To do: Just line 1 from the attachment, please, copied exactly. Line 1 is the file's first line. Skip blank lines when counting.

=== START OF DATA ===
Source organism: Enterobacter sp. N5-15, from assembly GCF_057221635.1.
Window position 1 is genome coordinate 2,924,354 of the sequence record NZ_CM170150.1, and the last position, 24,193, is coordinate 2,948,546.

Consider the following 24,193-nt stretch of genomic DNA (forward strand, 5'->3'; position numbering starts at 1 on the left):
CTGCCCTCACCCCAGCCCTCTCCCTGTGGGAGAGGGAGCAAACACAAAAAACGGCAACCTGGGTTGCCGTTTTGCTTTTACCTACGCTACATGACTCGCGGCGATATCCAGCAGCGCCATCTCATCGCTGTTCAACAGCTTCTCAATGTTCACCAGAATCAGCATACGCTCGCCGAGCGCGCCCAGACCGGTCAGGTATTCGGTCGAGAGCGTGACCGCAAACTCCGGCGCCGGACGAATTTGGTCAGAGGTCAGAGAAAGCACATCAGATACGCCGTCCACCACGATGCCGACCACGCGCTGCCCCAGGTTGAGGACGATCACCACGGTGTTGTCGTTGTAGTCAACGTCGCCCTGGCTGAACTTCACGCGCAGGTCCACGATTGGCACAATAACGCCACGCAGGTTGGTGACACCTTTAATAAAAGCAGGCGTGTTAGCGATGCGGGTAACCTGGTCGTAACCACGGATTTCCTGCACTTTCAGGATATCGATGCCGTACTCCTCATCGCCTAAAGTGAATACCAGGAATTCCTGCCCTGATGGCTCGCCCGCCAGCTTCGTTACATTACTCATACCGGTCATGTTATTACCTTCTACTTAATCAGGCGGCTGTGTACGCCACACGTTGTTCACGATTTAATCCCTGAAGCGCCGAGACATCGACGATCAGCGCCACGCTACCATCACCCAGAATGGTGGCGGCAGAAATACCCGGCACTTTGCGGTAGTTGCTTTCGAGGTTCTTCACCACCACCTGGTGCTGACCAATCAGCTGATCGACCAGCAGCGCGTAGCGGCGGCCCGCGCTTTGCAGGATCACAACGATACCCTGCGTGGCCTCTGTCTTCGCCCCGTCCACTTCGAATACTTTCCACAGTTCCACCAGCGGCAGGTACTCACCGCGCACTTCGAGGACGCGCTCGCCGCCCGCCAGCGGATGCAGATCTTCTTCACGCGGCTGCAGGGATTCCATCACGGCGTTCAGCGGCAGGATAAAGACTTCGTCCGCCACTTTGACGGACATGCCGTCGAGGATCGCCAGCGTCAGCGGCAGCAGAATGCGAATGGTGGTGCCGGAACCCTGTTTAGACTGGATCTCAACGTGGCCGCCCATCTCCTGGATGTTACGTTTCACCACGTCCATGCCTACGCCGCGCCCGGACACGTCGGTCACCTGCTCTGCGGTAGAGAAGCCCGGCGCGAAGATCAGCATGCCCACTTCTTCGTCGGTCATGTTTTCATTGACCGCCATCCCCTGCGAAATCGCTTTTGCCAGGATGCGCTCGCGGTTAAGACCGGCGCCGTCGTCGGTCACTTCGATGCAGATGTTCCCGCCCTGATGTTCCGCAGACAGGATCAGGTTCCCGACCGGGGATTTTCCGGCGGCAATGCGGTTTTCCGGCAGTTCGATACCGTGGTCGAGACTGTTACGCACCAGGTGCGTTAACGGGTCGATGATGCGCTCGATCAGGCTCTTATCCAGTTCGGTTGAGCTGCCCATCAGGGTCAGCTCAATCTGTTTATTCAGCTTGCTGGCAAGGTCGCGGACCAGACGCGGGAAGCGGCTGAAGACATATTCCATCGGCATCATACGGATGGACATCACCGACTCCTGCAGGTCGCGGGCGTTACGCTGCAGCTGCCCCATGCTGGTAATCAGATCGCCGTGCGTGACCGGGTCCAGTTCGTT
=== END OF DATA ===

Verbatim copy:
Source organism: Enterobacter sp. N5-15, from assembly GCF_057221635.1.